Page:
Figure 3. Statistically significant (S.S.) anomalies (Δ) in °C × D per year at a 5% significance level for (a,d) HDD, (b,e) CDD, and (c,f) HDD + CDD between 2011–2040 (upper) and 2041–2070 (lower) under RCP4.5. (Note that Δ = future period − 1971–2000).
Figure 4. Statistically significant (S.S.) anomalies (Δ) in °C × D per year at a 5% significance level for (a,d) HDD, (b,e) CDD, and (c,f) HDD + CDD between 2011–2040 (upper) and 2041–2070 (lower) under RCP8.5. (Note that Δ = future period – 1971–2000).
Concerning HDD, results predict under both scenarios a spatial heterogeneity with statistically significant negative anomalies by 2011–2040 and 2041–2070 (Figure 3d and Figure 4d) throughout the country. This hints at different needs for heating demand depending on the region, and also to higher variability in projections for maximum and minimum temperature extremes between October and May under both RCPs. In absolute values, the RCP4.5 scenario projects variations from −300 to −280 HDD per year in Alentejo and −340 to −300 HDD per year in the remaining regions by 2041–2070 (Figure 3d). Conversely, for 2011–2040 under RCP4.5 results project higher needs in heating energy demand (Figure 3a) as expected. The HDD projected increase is higher in innermost regions in comparison with the reference period values, e.g., regions with higher HDD values. It is worth mentioning an exception in Serra da Estrela, for which the HDD was higher for 1971–2000; however, the projected future heating energy demands are not expected to increase in the same way compared to other inner regions.
For the CDD anomalies indicator, results predict an increase for all periods under both RCPs (Figure 3b,e and Figure 7b,e). The most significant rises are projected for the inland regions, particularly in Alentejo (in the southernmost inner region), for which in the reference period, the anomalies showed the highest values reaching 30 CDD per year (50 CDD per year) for 2011–2040 (2041–2070) under RCP4.5 (Figure 3b,e) and 30 CDD per year (60 CDD per year) for 2011–2040 (2041–2070) under RCP8.5 (Figure 4b,e). Furthermore, in absolute value the increase in CDD is projected to double by 2041–2070 under RCP8.5 in comparison with 2011–2040 under both RCPs.
The anomalies of the HDD + CDD indicator project a high spatial variability with negative values for Portugal again lower for 2041–2070 under both RCPs (Figure 3f and Figure 4f); in comparison with 2011–2040 (Figure 3c,f). Results show that the energy demand will increase mainly for 2041–2070 (Figure 3f and Figure 4c), for the inner areas, specifically in the innermost Alentejo and North regions. Conversely for Alentejo, the innermost northern regions present already the highest energy demand in the past (Figure 2c). Results also predict near the coast a slight decrease in the energy demand by 2011–2040 (Figure 3c and Figure 4c) under both RCPs, and by 2041–2070 that decrease is only projected for small areas in the Algarve Region. It is worth emphasizing that the amplitude of the HDD + CDD anomalies is higher for 2041–2070 under RCP8.5 (−360 to −260 °C × D per year).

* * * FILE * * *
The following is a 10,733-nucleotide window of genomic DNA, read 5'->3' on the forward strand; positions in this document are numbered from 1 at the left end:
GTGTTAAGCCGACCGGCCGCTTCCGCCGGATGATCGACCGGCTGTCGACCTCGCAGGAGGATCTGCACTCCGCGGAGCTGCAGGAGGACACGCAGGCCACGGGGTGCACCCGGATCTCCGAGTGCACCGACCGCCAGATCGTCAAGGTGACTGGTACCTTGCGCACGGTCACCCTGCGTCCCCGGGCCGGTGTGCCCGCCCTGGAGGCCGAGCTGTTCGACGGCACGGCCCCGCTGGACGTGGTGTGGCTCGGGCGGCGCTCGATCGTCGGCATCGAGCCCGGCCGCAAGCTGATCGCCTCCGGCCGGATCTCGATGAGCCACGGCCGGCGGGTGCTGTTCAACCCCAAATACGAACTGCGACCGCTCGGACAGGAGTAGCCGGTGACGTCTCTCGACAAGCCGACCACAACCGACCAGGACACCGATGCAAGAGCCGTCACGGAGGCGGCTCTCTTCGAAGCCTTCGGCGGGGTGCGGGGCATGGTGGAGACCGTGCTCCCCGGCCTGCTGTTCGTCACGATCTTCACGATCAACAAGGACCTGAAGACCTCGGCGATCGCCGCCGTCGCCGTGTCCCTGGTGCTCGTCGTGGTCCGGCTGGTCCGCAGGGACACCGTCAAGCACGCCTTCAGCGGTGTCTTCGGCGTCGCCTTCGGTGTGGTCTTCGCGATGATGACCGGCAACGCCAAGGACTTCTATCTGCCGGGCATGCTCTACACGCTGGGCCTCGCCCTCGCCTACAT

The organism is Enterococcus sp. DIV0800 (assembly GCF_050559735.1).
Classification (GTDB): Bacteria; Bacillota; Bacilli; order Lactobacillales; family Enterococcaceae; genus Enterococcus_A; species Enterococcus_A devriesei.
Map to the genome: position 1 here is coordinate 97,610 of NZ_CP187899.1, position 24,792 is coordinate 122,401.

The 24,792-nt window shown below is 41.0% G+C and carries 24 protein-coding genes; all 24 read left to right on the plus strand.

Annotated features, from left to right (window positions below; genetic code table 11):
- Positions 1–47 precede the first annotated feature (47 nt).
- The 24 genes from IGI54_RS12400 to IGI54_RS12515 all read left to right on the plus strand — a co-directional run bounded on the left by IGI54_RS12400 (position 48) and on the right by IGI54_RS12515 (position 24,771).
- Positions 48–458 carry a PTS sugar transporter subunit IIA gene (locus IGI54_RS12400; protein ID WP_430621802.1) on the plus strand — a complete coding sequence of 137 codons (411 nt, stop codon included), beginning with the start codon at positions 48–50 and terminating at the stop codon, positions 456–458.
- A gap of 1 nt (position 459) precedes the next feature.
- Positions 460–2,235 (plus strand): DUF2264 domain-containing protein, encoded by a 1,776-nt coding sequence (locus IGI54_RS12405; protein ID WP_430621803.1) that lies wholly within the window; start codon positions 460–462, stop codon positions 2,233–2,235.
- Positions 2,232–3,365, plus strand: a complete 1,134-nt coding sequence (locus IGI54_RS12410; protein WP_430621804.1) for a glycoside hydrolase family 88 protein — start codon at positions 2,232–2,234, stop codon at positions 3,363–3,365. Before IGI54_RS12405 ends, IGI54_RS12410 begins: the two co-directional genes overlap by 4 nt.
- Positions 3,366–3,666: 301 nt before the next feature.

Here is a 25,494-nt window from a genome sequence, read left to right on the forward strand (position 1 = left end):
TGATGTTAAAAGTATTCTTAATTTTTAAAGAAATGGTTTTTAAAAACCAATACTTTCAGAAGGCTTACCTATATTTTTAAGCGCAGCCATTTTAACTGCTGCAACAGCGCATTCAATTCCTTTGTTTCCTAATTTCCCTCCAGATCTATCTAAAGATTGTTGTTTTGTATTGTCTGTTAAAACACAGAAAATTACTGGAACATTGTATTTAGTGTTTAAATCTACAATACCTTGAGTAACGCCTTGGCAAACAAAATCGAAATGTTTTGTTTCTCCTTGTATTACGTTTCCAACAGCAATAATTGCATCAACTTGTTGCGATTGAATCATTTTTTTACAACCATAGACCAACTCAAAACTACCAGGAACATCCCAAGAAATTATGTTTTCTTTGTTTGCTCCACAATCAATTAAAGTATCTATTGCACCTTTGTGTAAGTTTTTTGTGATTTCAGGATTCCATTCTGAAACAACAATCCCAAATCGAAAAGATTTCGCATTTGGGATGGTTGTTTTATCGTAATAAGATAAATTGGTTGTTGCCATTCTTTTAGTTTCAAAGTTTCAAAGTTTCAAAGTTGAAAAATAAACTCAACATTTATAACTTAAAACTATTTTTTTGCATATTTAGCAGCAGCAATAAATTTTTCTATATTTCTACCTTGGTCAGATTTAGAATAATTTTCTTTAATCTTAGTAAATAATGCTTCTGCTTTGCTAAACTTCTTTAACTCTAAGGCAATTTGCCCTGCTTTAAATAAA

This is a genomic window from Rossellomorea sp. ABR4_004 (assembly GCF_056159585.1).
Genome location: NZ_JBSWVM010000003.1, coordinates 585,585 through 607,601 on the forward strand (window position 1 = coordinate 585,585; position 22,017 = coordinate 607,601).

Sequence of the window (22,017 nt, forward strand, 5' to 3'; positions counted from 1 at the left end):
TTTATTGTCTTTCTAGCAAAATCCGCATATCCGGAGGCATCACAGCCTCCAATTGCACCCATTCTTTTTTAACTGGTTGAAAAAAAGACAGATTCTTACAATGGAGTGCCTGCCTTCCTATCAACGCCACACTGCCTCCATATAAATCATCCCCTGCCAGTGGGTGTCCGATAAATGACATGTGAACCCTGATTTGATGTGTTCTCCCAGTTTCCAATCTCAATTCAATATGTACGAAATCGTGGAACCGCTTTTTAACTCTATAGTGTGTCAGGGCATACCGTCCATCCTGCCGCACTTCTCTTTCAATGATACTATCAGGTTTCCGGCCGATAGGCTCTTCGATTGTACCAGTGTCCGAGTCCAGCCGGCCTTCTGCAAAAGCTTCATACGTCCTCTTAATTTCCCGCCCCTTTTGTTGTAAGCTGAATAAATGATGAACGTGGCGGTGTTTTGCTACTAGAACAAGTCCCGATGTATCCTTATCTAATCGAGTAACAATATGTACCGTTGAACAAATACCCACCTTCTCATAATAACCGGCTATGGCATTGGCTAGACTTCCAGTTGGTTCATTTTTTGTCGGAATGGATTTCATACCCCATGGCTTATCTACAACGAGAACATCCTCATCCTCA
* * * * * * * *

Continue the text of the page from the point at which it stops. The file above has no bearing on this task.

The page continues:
3. Trend Analysis from 1971 Until 2070

Figure 5 and Figure 6 depict the statistically significant (at a 95% confidence level) linear trend values between 1971 and 2070 for the three energy performance indicators under RCP4.5 and RCP8.5. Three time periods were chosen: 2011–2070 (60‒year period) 2041–2070 (30‒year period), and 1971–2070 (100‒year period). It is worth mentioning that, when found, the statistically significant trends are represented by a grey area background in Figure 5 and Figure 6, and all linear trends are expressed for each indicator per year.
Figure 5. Statistically significant (S.S.) linear trends (at a 95% confidence level) of (ac) HDD per year, (df) CDD per year, and (g,h,i) HDD + CDD per year under RCP4.5 for 2011–2070 (left), 2041–2070 (center) and 1971–2070 (right).
Figure 6. Statistically significant (S.S.) linear trends (at a 95% confidence level) of (ac) HDD per year, (df) CDD per year, and (gi) HDD + CDD per year under RCP8.5 for 2011–2070 (left), 2041–2070 (center) and 1971–2070 (right).
The projected decrease of HDD for Portugal is significantly larger for 2041–2070 under RCP8.5 (Figure 6b) than under RCP4.5 (Figure 5b). This statistically significant decrease is more pronounced towards North for all periods although with greater expression for 2041–2070 where values range from (−13.5 to −6 days per year) under RCP8.5 and (−9.9 to −2 days per year) under RCP4.5. Though statistically significant for the entire territory, between 2011–2070 and 1971–2070 these linear trends are smaller when comparing with the 2041–2070 period. Again, for these latter periods under RCP8.5, the trends are higher (Figure 6b).